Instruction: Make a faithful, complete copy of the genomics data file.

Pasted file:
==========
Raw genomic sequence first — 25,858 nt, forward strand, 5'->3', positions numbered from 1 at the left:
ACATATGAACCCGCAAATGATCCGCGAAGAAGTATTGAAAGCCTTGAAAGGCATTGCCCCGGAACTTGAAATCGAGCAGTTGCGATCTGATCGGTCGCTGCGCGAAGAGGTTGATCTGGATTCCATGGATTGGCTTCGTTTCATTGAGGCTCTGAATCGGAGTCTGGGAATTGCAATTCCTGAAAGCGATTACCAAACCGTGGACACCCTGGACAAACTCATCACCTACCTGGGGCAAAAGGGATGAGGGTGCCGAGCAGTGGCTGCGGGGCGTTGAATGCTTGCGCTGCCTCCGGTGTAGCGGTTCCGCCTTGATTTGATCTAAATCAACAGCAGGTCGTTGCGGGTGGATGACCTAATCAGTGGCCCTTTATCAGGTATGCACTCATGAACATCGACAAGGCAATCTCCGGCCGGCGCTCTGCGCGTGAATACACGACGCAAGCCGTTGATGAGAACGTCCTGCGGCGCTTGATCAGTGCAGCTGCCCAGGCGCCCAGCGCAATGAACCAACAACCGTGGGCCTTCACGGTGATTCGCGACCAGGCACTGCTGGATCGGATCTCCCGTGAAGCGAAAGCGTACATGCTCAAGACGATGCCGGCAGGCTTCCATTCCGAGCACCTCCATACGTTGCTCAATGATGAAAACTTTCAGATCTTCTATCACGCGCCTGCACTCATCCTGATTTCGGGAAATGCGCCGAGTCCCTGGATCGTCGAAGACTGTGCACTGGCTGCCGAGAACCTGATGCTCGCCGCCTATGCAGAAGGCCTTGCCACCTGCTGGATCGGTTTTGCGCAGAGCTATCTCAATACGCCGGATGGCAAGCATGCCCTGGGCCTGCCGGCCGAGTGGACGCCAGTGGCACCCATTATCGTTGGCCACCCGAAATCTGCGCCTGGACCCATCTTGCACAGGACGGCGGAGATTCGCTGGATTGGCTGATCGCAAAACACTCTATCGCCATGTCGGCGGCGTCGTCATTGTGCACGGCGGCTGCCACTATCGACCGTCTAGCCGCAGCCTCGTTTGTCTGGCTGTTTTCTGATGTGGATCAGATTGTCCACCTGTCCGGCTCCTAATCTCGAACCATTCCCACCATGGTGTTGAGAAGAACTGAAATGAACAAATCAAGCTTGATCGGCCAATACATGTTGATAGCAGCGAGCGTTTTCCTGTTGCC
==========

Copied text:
Raw genomic sequence first — 25,858 nt, forward strand, 5'->3', positions numbered from 1 at the left:
ACATATGAACCCGCAAATGATCCGCGAAGAAGTATTGAAAGCCTTGAAAGGCATTGCCCCGGAACTTGAAATCGAGCAGTTGCGATCTGATCGGTCGCTGCGCGAAGAGGTTGATCTGGATTCCATGGATTGGCTTCGTTTCATTGAGGCTCTGAATCGGAGTCTGGGAATTGCAATTCCTGAAAGCGATTACCAAACCGTGGACACCCTGGACAAACTCATCACCTACCTGGGGCAAAAGGGATGAGGGTGCCGAGCAGTGGCTGCGGGGCGTTGAATGCTTGCGCTGCCTCCGGTGTAGCGGTTCCGCCTTGATTTGATCTAAATCAACAGCAGGTCGTTGCGGGTGGATGACCTAATCAGTGGCCCTTTATCAGGTATGCACTCATGAACATCGACAAGGCAATCTCCGGCCGGCGCTCTGCGCGTGAATACACGACGCAAGCCGTTGATGAGAACGTCCTGCGGCGCTTGATCAGTGCAGCTGCCCAGGCGCCCAGCGCAATGAACCAACAACCGTGGGCCTTCACGGTGATTCGCGACCAGGCACTGCTGGATCGGATCTCCCGTGAAGCGAAAGCGTACATGCTCAAGACGATGCCGGCAGGCTTCCATTCCGAGCACCTCCATACGTTGCTCAATGATGAAAACTTTCAGATCTTCTATCACGCGCCTGCACTCATCCTGATTTCGGGAAATGCGCCGAGTCCCTGGATCGTCGAAGACTGTGCACTGGCTGCCGAGAACCTGATGCTCGCCGCCTATGCAGAAGGCCTTGCCACCTGCTGGATCGGTTTTGCGCAGAGCTATCTCAATACGCCGGATGGCAAGCATGCCCTGGGCCTGCCGGCCGAGTGGACGCCAGTGGCACCCATTATCGTTGGCCACCCGAAATCTGCGCCTGGACCCATCTTGCACAGGACGGCGGAGATTCGCTGGATTGGCTGATCGCAAAACACTCTATCGCCATGTCGGCGGCGTCGTCATTGTGCACGGCGGCTGCCACTATCGACCGTCTAGCCGCAGCCTCGTTTGTCTGGCTGTTTTCTGATGTGGATCAGATTGTCCACCTGTCCGGCTCCTAATCTCGAACCATTCCCACCATGGTGTTGAGAAGAACTGAAATGAACAAATCAAGCTTGATCGGCCAATACATGTTGATAGCAGCGAGCGTTTTCCTGTTGCC